It takes more than money to make a business successful. Even if your company is doing fine now, there’s a good possibility that won’t last forever. Whether you’ve been in business for awhile or are an eager startup, you’ll need to plan smart to avoid problems down the road. Here are a few ways you can do that.
1-Write a Business Plan
Business plans help you maneuver through the entrepreneurial jungle. A well thought-out plan sets a clear course for what you want to achieve, how to do it, and how to best use funds to grow and market your company. Writing a business plan is important for small businesses to prepare for inevitable roadblocks, says Sam Meenasian of USA Insurance Services “Writing a business plan will help calculate costs associated for starting a new venture which will enable you to avoid costly surprises.” Most business plans are written to cover 3 to 5 years, outlining the steps needed to achieve your goals, including expected profit. You can hire a professional consultant to help you write a plan or use the Small Business Administration (SBA) Build Your Business Plan tool.
2-Save Money with these Cost Cutting Measures
Saving money on office space, phone service and receptionists may not seem like a lot, but those dollars on the “small” but necessary things can be funneled back into product development or marketing.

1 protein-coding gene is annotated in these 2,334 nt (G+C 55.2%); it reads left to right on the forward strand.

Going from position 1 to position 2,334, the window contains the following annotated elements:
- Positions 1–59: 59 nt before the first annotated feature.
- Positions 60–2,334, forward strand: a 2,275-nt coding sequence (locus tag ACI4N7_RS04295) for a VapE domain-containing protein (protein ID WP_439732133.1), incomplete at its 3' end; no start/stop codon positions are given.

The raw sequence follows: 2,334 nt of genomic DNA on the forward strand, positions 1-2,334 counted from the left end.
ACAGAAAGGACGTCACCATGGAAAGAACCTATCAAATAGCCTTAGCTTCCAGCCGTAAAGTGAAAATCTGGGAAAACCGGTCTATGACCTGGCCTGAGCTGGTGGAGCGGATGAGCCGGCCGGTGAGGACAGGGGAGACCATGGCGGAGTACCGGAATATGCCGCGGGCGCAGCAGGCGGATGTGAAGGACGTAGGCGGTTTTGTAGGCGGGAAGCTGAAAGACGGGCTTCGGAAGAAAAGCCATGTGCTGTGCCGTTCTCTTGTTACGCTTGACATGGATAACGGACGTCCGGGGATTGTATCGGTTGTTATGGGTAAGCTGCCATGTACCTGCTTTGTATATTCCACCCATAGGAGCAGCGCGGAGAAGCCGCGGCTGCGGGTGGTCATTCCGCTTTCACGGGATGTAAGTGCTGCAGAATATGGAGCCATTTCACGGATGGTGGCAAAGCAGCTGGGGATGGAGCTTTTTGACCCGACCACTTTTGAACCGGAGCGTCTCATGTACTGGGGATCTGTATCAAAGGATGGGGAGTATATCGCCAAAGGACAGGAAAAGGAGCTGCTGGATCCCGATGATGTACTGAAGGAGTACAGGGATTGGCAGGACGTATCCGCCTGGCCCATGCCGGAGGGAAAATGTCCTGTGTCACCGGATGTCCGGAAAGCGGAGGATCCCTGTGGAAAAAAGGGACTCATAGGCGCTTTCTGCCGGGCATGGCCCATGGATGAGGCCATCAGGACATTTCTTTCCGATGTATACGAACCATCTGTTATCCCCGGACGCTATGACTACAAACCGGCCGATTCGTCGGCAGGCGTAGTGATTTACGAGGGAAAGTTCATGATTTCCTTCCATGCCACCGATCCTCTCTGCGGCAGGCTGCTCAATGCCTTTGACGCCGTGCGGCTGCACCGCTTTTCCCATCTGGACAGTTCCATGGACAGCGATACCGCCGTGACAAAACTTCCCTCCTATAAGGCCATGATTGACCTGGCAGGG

Instead of hiring a full-time receptionist or administrative assistant, outsource answering phone calls, emails, and other office tasks to a virtual assistant. Rent a shared workspace with other small businesses. You’ll have your own private office, but share a conference room, reception area and kitchenette. Reduce phone and SMS charges by using GotoMeeting for conference calls, Skype for video conferencing and Whatsapp for texting.
3- Buy Liability Insurance to Cover Lawsuits
Liability insurance covers claims that arise from daily operation of your business. Any entrepreneur can be subject to a lawsuit for a number of reasons, including bodily injury, false advertising, personal injury or property damage. The types of lawsuits a business may face depends on their industry. Contractors working in homes or businesses may face claims for property damage due to incomplete or shoddy work; a buyer may sue an art gallery if a painting they purchased is proven to be a forgery. Liability insurance is a necessary expense for all businesses – you never know when an accident, injury or miscommunication may occur, and skipping out on insurance now could cost you a huge sum of money in the future.
4-Improve Your Sales and Marketing Skills
Customers won’t magically flock to your store or website when you set up a Yelp page or place one ad in a local paper. You need a consistent advertising and marketing plan to attract loyal customers. Study all options at your disposal, from free ads on Craigslist to pay-per-click (PPC) text ads on Google. Hire a temp worker to pass out flyers on a busy street corner. Include a weekly or bi-weekly blog on your website offering customers useful information and discounts. Set up accounts on all major social media sites (including Youtube), but spend most your time on one or two sites most likely to attract your target group. Setting up a steady marketing and advertising stream will prevent customers from forgetting about your business and reduce the chance of revenue loss due to slow sales.